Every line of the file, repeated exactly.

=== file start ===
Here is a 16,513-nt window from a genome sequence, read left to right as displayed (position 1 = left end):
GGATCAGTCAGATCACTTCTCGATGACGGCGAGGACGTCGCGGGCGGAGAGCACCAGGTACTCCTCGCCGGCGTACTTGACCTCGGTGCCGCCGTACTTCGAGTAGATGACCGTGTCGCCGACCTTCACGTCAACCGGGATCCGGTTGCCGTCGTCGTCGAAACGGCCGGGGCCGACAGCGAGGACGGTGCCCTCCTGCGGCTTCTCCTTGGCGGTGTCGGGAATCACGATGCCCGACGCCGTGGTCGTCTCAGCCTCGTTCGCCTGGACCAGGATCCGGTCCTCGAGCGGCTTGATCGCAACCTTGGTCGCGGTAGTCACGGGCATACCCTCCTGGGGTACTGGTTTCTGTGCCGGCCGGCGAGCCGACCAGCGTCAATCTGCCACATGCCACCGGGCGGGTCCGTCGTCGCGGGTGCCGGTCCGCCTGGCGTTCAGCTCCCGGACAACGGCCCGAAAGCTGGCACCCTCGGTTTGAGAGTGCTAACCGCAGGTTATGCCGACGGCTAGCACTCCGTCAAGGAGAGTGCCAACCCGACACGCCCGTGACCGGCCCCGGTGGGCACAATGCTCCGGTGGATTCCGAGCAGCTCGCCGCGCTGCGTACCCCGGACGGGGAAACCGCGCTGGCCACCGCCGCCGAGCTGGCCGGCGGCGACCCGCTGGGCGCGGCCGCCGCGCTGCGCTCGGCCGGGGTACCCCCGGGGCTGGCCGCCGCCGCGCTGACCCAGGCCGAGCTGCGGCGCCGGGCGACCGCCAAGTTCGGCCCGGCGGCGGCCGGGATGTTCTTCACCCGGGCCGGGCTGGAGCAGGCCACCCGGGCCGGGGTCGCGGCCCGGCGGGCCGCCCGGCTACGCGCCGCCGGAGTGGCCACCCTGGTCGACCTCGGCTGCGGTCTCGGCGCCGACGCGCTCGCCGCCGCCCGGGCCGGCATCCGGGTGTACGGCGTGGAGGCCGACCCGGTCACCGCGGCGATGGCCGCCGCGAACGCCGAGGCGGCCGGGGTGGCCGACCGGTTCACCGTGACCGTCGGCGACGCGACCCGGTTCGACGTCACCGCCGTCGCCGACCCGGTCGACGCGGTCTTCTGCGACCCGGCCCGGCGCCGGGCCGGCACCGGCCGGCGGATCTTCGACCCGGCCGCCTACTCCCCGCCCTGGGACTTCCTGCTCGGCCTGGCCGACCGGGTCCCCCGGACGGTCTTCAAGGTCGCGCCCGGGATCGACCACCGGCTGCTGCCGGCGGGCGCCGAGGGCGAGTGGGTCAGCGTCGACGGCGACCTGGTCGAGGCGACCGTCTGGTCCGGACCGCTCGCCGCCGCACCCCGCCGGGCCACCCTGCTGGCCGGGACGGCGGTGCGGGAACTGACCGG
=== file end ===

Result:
Here is a 16,513-nt window from a genome sequence, read left to right as displayed (position 1 = left end):
GGATCAGTCAGATCACTTCTCGATGACGGCGAGGACGTCGCGGGCGGAGAGCACCAGGTACTCCTCGCCGGCGTACTTGACCTCGGTGCCGCCGTACTTCGAGTAGATGACCGTGTCGCCGACCTTCACGTCAACCGGGATCCGGTTGCCGTCGTCGTCGAAACGGCCGGGGCCGACAGCGAGGACGGTGCCCTCCTGCGGCTTCTCCTTGGCGGTGTCGGGAATCACGATGCCCGACGCCGTGGTCGTCTCAGCCTCGTTCGCCTGGACCAGGATCCGGTCCTCGAGCGGCTTGATCGCAACCTTGGTCGCGGTAGTCACGGGCATACCCTCCTGGGGTACTGGTTTCTGTGCCGGCCGGCGAGCCGACCAGCGTCAATCTGCCACATGCCACCGGGCGGGTCCGTCGTCGCGGGTGCCGGTCCGCCTGGCGTTCAGCTCCCGGACAACGGCCCGAAAGCTGGCACCCTCGGTTTGAGAGTGCTAACCGCAGGTTATGCCGACGGCTAGCACTCCGTCAAGGAGAGTGCCAACCCGACACGCCCGTGACCGGCCCCGGTGGGCACAATGCTCCGGTGGATTCCGAGCAGCTCGCCGCGCTGCGTACCCCGGACGGGGAAACCGCGCTGGCCACCGCCGCCGAGCTGGCCGGCGGCGACCCGCTGGGCGCGGCCGCCGCGCTGCGCTCGGCCGGGGTACCCCCGGGGCTGGCCGCCGCCGCGCTGACCCAGGCCGAGCTGCGGCGCCGGGCGACCGCCAAGTTCGGCCCGGCGGCGGCCGGGATGTTCTTCACCCGGGCCGGGCTGGAGCAGGCCACCCGGGCCGGGGTCGCGGCCCGGCGGGCCGCCCGGCTACGCGCCGCCGGAGTGGCCACCCTGGTCGACCTCGGCTGCGGTCTCGGCGCCGACGCGCTCGCCGCCGCCCGGGCCGGCATCCGGGTGTACGGCGTGGAGGCCGACCCGGTCACCGCGGCGATGGCCGCCGCGAACGCCGAGGCGGCCGGGGTGGCCGACCGGTTCACCGTGACCGTCGGCGACGCGACCCGGTTCGACGTCACCGCCGTCGCCGACCCGGTCGACGCGGTCTTCTGCGACCCGGCCCGGCGCCGGGCCGGCACCGGCCGGCGGATCTTCGACCCGGCCGCCTACTCCCCGCCCTGGGACTTCCTGCTCGGCCTGGCCGACCGGGTCCCCCGGACGGTCTTCAAGGTCGCGCCCGGGATCGACCACCGGCTGCTGCCGGCGGGCGCCGAGGGCGAGTGGGTCAGCGTCGACGGCGACCTGGTCGAGGCGACCGTCTGGTCCGGACCGCTCGCCGCCGCACCCCGCCGGGCCACCCTGCTGGCCGGGACGGCGGTGCGGGAACTGACCGG